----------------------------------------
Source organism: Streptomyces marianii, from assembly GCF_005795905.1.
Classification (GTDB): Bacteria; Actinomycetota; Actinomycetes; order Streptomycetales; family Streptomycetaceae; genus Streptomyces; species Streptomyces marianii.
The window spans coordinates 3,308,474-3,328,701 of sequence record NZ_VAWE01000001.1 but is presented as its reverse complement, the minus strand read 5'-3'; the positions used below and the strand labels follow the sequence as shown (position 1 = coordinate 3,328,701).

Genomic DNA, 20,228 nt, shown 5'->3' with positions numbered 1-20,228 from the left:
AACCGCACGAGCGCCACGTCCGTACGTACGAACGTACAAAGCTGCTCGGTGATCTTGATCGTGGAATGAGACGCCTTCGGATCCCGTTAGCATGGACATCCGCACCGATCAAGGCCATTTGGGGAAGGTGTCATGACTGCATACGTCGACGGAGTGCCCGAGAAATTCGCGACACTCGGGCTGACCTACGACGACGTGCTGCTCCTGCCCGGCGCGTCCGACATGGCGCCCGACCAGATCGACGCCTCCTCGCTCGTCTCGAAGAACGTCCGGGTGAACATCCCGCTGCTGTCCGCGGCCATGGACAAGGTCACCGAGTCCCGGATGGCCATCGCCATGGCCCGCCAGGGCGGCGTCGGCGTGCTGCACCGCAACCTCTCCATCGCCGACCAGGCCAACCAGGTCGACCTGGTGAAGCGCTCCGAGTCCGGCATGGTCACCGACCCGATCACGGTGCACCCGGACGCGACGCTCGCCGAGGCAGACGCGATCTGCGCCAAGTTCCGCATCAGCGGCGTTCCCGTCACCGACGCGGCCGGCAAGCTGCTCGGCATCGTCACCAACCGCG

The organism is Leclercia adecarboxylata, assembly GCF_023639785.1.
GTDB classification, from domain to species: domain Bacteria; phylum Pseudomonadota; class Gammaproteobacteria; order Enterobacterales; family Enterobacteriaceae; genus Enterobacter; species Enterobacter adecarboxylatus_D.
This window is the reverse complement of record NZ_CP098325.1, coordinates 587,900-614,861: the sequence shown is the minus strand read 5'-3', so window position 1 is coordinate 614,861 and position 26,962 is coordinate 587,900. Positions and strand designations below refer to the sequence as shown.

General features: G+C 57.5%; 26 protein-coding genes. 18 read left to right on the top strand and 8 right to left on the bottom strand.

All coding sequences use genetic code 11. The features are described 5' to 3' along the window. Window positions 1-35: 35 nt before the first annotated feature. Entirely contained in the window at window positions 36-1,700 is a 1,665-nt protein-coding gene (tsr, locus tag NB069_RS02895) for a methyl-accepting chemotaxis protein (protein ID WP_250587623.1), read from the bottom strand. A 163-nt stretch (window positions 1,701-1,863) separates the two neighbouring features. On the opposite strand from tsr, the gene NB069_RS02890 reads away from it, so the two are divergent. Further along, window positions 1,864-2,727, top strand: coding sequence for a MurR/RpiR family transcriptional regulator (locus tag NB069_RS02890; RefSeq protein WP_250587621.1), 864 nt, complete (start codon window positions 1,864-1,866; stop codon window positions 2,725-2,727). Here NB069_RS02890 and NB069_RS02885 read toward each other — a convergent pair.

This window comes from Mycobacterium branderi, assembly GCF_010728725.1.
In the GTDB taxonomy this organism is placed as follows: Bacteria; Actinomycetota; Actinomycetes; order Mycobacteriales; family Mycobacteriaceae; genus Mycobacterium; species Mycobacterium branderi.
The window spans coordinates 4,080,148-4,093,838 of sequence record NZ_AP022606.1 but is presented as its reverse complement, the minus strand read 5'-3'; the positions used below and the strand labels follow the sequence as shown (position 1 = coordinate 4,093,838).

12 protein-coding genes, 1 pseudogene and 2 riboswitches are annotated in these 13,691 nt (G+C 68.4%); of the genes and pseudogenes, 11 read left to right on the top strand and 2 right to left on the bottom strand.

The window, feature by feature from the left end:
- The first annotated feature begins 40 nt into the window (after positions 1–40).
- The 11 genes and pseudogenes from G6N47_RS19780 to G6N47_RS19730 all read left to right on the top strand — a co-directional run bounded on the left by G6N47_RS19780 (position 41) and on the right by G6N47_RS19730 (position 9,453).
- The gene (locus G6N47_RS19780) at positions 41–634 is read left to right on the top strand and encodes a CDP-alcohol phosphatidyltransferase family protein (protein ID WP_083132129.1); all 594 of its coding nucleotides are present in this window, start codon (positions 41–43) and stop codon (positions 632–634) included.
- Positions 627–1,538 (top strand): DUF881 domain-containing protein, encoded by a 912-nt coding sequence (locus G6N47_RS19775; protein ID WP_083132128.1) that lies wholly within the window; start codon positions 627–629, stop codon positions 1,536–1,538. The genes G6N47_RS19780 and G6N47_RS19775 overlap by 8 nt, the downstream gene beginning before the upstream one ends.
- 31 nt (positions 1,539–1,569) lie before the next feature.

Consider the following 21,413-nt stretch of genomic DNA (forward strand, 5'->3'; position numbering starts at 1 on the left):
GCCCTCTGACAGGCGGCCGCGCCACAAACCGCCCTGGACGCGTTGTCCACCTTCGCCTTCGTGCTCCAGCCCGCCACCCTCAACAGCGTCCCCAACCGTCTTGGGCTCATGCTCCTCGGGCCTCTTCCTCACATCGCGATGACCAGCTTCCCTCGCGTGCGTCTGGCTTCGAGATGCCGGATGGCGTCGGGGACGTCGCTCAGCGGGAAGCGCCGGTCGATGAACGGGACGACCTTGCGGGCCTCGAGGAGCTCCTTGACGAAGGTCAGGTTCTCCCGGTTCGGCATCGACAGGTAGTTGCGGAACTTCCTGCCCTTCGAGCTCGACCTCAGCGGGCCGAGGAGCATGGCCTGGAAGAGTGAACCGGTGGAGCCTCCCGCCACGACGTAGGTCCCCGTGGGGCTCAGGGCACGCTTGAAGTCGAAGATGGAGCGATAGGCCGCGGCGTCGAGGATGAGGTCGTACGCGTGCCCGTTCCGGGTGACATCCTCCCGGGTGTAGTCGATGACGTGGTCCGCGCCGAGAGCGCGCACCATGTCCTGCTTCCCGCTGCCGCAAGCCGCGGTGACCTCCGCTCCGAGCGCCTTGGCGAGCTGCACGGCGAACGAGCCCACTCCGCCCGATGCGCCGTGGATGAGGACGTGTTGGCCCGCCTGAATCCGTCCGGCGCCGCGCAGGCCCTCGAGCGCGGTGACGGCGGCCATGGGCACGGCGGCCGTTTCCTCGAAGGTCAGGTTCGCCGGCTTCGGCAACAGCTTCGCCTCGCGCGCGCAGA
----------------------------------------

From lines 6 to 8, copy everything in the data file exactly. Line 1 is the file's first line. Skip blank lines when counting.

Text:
The organism is Leclercia adecarboxylata, assembly GCF_023639785.1.
GTDB classification, from domain to species: domain Bacteria; phylum Pseudomonadota; class Gammaproteobacteria; order Enterobacterales; family Enterobacteriaceae; genus Enterobacter; species Enterobacter adecarboxylatus_D.
This window is the reverse complement of record NZ_CP098325.1, coordinates 587,900-614,861: the sequence shown is the minus strand read 5'-3', so window position 1 is coordinate 614,861 and position 26,962 is coordinate 587,900. Positions and strand designations below refer to the sequence as shown.